And I Think It’s Going To Be A Long, Long Time
Knowing the implications such a device would have on my life expectancy, I will be the first in line to propel into the night on one of Rossy’s custom-made jet-propelled wingsuits.
On the road again. The travel distance was greater than a five-hour drive, which means that I allowed myself to succumb to the will of the airlines. I draw the line at five hours because it’s the sanity-tipping glass ceiling I’ve implemented for personal time behind the wheel. The trip may not be as bad with a navigator in the passenger seat, but after more than five hours inside my mind I put in a call to reserve my room at Arkham.
The slim confines of an airplane affords an opportunity to witness the luxuries that innovation has provided, as well as reap the fear-bending frenzy when an ill-advised overuse is put into practice. As the gracious plane maiden lifts the moratorium on electronics, Apple backlights emit a warm bright white hue from each seat.
Typically, I’m seated next to a smug expression boasting the iPad’s convenient glory while my caveman fingers with pen-stained knuckles fiddle with paper pages. The gadget has eclipsed the paperback, at least in my nonscientific survey of frequent fliers.
While the beholder of aforementioned expressive smugness reads a few virtual pages from his iPad — held within what must be the leather confines of the ZooGue Smart Case — I realize that such use is nothing more than an exercise in the further attention-span-shortening of our nation.
As I worked through Levitt and Dubner’s Freakonomic follow-up, I watched the man next to me bounce from app to app with the care and attention of a grade-school child gripped with a post-trick-or-treat sugar high.
I had thought that the airplane and the bathroom were the last two bastions of concentrated deliberation — now family members are posting status updates on such ill-advised occasions. Any notion that the me-first, reality-TV generation hadn’t seeped between the bones of culture has officially been debunked.
As the plane gracefully landed, my fellow passengers and I let out a collective sigh, and everybody scurried for their communicative devices to see if the loved one offered safe travel expressions, the coworker got it sold, and/or the ride home from the airport decided to bail in favor of a more lucrative proposition (date, free meal, etc.).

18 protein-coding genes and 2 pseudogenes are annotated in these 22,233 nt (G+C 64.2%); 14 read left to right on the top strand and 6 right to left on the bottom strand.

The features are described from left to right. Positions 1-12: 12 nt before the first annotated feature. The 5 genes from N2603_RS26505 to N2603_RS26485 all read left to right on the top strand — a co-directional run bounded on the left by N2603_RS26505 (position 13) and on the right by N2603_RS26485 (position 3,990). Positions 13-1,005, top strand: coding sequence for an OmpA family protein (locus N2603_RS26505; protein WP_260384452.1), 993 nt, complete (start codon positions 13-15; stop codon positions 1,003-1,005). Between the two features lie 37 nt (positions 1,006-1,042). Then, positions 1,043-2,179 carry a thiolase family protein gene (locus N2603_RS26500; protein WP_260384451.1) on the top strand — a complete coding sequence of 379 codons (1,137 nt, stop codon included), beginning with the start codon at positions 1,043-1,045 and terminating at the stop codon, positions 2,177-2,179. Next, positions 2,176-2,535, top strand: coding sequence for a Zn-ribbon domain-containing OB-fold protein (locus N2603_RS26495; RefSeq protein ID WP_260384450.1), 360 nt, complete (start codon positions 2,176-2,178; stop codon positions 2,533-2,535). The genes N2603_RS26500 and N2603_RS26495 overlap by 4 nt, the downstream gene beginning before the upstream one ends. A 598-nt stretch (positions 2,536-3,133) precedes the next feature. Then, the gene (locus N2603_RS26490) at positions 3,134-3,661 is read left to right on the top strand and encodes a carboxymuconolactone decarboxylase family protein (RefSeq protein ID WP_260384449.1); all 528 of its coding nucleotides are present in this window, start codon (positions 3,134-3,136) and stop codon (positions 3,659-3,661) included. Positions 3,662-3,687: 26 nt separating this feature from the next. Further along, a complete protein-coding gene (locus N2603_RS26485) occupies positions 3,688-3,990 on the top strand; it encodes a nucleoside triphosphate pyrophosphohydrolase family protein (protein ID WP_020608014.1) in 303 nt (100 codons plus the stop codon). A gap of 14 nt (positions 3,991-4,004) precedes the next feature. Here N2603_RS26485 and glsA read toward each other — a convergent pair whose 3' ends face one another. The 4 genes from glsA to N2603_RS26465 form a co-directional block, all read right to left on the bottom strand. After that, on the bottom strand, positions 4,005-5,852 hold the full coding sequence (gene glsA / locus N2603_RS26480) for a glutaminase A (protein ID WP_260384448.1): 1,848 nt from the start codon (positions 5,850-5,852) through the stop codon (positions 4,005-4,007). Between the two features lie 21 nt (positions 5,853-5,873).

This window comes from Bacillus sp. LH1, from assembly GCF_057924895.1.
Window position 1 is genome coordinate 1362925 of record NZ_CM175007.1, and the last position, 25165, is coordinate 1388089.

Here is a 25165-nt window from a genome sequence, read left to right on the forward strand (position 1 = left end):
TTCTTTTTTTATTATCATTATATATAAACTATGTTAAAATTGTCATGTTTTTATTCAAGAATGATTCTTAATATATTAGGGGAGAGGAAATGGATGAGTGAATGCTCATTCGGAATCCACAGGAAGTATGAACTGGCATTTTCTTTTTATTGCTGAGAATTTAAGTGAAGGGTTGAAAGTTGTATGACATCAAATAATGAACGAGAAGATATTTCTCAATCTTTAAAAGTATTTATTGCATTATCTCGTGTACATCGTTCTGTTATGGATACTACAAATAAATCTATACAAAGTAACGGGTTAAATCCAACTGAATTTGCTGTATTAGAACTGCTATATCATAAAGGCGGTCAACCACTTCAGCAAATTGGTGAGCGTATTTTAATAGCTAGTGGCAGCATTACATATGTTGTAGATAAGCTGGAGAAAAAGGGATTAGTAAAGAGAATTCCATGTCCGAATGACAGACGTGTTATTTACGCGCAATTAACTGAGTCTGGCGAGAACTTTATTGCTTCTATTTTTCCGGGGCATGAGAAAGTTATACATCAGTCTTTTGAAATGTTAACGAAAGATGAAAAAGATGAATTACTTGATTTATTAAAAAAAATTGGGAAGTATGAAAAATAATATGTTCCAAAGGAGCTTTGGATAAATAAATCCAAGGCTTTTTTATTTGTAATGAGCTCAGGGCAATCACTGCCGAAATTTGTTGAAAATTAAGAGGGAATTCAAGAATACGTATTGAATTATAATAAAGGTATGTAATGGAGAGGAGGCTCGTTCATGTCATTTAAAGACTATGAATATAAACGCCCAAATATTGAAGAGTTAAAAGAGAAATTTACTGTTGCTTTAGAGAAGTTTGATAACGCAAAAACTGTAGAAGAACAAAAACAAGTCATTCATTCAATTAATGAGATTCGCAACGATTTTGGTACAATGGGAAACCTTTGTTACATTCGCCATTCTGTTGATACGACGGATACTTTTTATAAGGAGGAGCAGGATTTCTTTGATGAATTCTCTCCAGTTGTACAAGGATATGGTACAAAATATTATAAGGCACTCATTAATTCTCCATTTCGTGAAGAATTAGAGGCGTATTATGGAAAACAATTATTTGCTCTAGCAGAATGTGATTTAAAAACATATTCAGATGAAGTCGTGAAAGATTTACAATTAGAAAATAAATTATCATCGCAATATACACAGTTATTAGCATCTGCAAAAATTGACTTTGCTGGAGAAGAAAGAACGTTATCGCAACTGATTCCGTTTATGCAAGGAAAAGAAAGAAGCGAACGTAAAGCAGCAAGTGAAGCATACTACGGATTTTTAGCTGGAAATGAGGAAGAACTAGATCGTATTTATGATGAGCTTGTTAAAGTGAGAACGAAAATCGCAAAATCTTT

All of a sudden the nuclear reactor went off, and my fellow passengers and I retracted our collective sigh with a collective panic gasp. Of all the ringtones available to the consumer, I ask why the frequent flyer in row 21 opted for the nuclear meltdown alarm at full volume. I also question whether or not said alarm was a prank as he was slow to the draw. My cohorts in row 22 offered little more than a distasteful glare until the man exited the plane — it was then that the snide comments rang out without possible retaliation. How I do enjoy middle-age cowardice.
I’m in favor of the complete abolishment of any and all tones emitted from a personal device — including the unnecessarily loud vibrate setting.
As a member of the business-traveling class, I’m often confronted with the obstacle course that has become the airport. From the parking structure to the terminal, the airport is second only to the Paris Las Vegas Hotel & Casino when it comes to confusing and trapping its mousy patrons in a maze of impediments.
Enough is enough, and it’s time for a change — one we all can believe in. Nothing against Terrafugia and its Transition roadable light sport aircraft (the flying car that looks like a vetoed Transformer character pitch), but Yves Rossy holds the answer to the airport. Knowing the implications such a device would have on my life expectancy, I will be the first in line to propel into the night on one of Rossy’s custom-made jet-propelled wingsuits.
The Swiss adventurer recently jumped from a hot-air balloon to complete two aerial loops in his wingsuit. Spare me the theatrics and daredeviltry, can it get me into Boston without two delays, a 10-minute sprint across the entire Detroit airport, and a jet bridge attendant who decided to walk off the job as my plane was landing? I know that I have boasted tube transport in the past, but watch the video of Rossy firing off into the clouds and you’ll salivate for your own set of wings.
Aerospace has a new hero in the private sector, and it couldn’t have come at a better time as acclaimed aviation designer Burt Rutan announced his impending 2011 retirement. Take a moment and thank the man who designed the first privately financed manned craft to reach space, the SpaceShipOne prototype.
Want to be a rocket man? Think about it. The peanut butter and jelly sandwich you pack in your pocket would be better than any pretzel pouch the airlines have to offer. File grievances at email@example.com. As always, thank you for reading.